The term Roth IRA is short for Roth Individual Retirement Arrangement, and takes its name from Senator William Roth who was its main sponsor through legislation. Most people who work for a living want to save for their retirement, and the Roth IRA allows them an alternative to the standard retirement arrangement that was in place until then.
Many people find difficulty in choosing between a traditional IRA and a Roth IRA because they are unsure as to the difference between them, and it is the purpose here to explain some of these differences in order that you can make a proper decision as to the most appropriate way for you to save for your future. You have to make this decision now, since if you leave it too late the contributions you make will not accrue to much of an income on your retirement.
It is important that you understand what a Roth IRA is in relation to the standard arrangement, and that you can make an informed decision based upon accurate information. The Roth is not appropriate for everybody, although most people in the middle income bracket will likely find it to their advantage. It is why this is so that you should understand, and at what level of income there becomes a real choice between the alternatives.
A Roth IRA provides tax-free growth, and is the simplest form of retirement account that you can have. While a normal investment account results in you being taxed twice, a Roth, just like a normal IRA, is taxed only the once. With a normal IRA account, your contributions are tax-deductible (depending on your income) whereas they are not with a Roth IRA. However, you pay taxes on earnings when you withdraw them with the traditional IRA, while earnings are tax-free with a Roth.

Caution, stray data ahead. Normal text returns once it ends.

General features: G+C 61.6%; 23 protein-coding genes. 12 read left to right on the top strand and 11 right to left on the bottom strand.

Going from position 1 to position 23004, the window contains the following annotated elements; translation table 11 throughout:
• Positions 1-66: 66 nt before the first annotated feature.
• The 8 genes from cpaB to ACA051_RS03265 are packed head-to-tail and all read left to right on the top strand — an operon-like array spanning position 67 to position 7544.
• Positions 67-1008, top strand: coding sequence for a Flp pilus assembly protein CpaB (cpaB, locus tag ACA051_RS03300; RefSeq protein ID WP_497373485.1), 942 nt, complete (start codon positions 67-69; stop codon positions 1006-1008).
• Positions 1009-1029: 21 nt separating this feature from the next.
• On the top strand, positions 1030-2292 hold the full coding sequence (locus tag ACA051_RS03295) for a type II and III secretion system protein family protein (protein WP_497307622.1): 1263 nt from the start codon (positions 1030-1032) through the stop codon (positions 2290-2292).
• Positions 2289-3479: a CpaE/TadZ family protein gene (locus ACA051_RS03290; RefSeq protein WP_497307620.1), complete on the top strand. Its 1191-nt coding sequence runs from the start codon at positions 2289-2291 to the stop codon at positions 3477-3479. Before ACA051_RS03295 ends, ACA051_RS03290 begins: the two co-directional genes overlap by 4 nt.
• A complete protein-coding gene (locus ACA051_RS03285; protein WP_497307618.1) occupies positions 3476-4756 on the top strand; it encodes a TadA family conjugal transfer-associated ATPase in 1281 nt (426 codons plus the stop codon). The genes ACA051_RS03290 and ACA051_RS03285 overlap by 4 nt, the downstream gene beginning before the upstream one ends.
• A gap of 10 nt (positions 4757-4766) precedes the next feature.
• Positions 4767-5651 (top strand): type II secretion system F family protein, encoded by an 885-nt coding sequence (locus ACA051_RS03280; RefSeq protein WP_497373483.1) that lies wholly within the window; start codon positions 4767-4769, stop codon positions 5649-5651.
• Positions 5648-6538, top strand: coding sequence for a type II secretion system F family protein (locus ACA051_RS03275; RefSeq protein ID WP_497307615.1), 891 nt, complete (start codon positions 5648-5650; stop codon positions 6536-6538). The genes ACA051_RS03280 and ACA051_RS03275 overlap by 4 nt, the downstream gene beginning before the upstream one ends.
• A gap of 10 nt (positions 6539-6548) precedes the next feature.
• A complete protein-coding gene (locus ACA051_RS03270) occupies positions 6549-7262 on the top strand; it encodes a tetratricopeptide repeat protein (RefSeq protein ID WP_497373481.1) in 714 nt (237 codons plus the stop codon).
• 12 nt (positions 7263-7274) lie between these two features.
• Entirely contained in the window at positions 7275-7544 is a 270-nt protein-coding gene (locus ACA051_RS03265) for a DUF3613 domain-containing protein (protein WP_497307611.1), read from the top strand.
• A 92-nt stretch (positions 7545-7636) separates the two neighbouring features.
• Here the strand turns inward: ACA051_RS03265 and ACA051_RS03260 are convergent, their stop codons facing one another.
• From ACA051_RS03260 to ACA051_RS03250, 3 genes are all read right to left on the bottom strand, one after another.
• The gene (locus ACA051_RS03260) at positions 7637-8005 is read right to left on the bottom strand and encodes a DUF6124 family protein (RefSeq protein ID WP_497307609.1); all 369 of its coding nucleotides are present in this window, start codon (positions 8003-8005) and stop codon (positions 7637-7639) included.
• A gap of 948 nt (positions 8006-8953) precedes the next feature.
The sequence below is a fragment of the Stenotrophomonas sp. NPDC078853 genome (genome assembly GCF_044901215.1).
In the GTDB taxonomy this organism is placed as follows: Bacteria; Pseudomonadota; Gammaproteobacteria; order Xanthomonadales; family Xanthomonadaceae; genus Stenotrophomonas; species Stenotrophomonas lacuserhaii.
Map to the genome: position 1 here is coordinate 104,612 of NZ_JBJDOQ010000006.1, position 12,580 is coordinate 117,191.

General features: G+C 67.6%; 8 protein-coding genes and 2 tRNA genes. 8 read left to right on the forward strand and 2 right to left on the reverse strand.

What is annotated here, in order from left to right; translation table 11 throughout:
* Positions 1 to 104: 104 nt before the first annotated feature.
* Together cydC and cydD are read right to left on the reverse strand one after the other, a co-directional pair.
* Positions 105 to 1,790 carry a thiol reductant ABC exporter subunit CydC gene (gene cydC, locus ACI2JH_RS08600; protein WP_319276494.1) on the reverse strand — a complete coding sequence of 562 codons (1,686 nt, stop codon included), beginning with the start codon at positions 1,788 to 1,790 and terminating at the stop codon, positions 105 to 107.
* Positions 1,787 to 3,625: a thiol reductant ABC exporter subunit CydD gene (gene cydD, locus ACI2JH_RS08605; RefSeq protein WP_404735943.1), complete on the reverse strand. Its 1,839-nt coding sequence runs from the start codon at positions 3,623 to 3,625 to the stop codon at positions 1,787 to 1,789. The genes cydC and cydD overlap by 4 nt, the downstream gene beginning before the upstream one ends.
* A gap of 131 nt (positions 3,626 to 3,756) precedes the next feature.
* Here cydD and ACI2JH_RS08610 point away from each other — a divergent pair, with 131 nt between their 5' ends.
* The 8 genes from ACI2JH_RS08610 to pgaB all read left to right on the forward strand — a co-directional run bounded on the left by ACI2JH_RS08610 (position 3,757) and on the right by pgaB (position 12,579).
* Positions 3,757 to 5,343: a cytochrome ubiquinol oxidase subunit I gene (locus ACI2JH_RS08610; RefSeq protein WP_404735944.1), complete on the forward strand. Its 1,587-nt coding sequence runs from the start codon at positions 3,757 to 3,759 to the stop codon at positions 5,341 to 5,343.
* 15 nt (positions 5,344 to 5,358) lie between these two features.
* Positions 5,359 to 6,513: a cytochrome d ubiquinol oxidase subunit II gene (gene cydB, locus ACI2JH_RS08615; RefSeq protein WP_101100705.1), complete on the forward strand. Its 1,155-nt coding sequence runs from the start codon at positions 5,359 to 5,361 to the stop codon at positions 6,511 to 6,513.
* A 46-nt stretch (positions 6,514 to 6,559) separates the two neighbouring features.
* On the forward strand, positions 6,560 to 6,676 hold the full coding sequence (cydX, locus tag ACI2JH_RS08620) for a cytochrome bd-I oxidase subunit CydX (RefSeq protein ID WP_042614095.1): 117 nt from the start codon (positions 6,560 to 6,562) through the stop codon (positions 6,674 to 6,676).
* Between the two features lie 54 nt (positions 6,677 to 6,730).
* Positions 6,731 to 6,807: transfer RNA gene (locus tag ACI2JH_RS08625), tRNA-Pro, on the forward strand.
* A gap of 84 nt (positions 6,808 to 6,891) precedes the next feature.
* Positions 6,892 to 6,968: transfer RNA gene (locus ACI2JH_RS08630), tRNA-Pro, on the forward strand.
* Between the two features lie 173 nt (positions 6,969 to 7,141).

This right away introduces in important difference. It might seem an advantage to pay the tax right from the outset, on the contributions that you make rather than on their earnings, because if the tax rate increases then you will benefit from the deal. But what if the tax rate drops? That might result in your losing out, and if that is an important factor in your decision, then you will have to judge the likelihood of each happening, and base the type of IRA you opt for based on that. However, in doing that you would also have to take the other advantages, and disadvantages, into consideration and come to a balanced decision and not base it solely on what your predictions on the tax rates are.
Other differences include no mandatory age for distribution of earnings with a Roth IRA, whereas the normal IRA owners must begin withdrawals at 70.5 years of age. The latter also pay a 10% penalty for withdrawal of funds, including the principal, whereas there is no such penalty with a Roth IRA. There are several other differences between the two, most of them coming from the fact that you have the tax paid up-front with the Roth. The IRS has no further call on your money, as they have with the other forms of retirement account.
As has already been touched upon, this is particularly useful if you believe that taxes might rise later, because your tax has already been paid, although this could be a disadvantage if tax falls. It also allows you to shelter the same amount of money as a traditional IRA, but in tax-paid dollars as opposed to cash on which tax has still to be paid, and assets in a Roth IRA account can be inherited. However, there are also disadvantages, in addition to the falling tax situation and the non-deductible contributions.
One of these is that Roth contributions do not reduce your adjusted gross income (AGI), so that if your income is close to the limit for certain tax credits or deductions, you cannot bring yourself below that threshold by making Roth IRA contributions. Another is that you will never realize the tax benefits until you retire, and claim on the Roth IRA, so that if you do not live to retirement you will lose any tax benefits you might have gained - but by then you probably won't be worrying about that!
There is also the possibility of Congress making rule changes, so that the tax benefits might be reduced or negated altogether. Although this might seem somewhat harsh and unlikely, it is nevertheless a possibility to take into account. Nor is a Roth IRA beneficial to all income levels, and you will have to consider your own situation on an individual basis. In order to commence Roth IRA contributions it will be necessary for you to attain certain income levels from earned income, as opposed to unearned income from investments that are not included in the eligibility calculations.
So, is Roth IRA the best way for you to save for your retirement? Only you will know that, but this website will help you to come to your decision based upon hard facts, and a better knowledge of the regulations and the advantages and disadvantages that you have at the moment.